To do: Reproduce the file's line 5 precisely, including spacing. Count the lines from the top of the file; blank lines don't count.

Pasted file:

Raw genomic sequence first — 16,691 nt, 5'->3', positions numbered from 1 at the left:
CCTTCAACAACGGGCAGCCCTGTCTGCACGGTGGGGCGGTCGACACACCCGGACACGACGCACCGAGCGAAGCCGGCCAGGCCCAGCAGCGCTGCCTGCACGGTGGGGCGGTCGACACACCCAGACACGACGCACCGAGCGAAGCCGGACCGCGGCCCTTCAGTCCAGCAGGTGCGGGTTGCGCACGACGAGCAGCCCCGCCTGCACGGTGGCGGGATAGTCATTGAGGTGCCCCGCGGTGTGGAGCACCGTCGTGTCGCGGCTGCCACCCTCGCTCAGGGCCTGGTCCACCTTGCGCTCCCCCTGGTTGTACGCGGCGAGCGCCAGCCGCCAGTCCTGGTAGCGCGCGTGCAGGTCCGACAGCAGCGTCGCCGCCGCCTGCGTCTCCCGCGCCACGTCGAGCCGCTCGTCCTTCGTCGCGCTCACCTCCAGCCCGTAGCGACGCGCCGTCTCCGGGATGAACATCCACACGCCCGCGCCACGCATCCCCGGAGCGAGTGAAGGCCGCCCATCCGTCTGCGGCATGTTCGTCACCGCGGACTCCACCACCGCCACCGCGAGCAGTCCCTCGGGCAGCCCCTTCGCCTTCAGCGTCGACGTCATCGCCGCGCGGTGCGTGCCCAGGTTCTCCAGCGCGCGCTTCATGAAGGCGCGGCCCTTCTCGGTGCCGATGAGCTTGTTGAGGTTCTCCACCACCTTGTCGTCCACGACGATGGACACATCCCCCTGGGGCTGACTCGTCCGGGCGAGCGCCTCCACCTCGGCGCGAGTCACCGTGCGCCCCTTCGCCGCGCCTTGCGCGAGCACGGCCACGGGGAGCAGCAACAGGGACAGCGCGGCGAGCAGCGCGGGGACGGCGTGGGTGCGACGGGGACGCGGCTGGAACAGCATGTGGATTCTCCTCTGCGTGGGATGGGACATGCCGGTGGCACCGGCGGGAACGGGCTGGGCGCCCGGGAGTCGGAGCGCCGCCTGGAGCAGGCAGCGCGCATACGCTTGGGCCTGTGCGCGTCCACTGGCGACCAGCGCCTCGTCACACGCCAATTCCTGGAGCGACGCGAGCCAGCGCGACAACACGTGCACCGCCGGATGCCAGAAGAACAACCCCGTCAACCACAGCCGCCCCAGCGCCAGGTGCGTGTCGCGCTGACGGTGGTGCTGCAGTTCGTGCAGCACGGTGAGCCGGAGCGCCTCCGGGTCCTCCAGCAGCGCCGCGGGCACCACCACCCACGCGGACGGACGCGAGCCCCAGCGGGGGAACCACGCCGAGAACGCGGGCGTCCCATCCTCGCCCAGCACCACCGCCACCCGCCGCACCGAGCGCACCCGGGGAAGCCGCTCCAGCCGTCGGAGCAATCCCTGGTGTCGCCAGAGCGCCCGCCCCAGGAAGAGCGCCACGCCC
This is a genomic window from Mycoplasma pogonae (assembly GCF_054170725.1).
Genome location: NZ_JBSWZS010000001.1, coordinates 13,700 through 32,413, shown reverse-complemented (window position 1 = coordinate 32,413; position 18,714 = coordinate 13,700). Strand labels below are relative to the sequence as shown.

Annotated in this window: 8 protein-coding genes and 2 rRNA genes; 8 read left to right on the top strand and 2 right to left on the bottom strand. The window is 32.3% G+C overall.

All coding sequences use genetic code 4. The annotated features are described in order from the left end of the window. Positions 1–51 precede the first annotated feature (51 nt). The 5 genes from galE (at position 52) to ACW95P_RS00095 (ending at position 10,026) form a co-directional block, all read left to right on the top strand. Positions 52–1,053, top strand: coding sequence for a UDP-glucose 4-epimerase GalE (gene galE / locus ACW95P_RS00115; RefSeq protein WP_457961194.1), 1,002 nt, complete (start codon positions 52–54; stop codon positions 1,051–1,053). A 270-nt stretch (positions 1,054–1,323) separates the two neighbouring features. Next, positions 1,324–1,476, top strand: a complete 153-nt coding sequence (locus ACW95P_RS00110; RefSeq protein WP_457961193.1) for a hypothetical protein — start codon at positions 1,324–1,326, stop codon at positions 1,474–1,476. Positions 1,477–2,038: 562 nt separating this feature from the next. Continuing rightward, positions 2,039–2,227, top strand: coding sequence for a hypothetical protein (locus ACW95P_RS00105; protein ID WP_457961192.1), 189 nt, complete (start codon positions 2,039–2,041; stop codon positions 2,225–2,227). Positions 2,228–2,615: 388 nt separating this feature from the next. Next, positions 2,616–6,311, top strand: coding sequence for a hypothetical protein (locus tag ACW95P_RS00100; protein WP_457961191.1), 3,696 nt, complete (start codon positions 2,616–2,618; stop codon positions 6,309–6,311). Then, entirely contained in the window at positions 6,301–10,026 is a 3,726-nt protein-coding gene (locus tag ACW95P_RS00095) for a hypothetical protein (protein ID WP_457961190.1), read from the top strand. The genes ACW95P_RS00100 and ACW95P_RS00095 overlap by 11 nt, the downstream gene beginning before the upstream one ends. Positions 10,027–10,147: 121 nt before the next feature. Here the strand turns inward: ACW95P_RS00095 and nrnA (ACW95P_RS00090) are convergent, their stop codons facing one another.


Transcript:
Annotated in this window: 8 protein-coding genes and 2 rRNA genes; 8 read left to right on the top strand and 2 right to left on the bottom strand. The window is 32.3% G+C overall.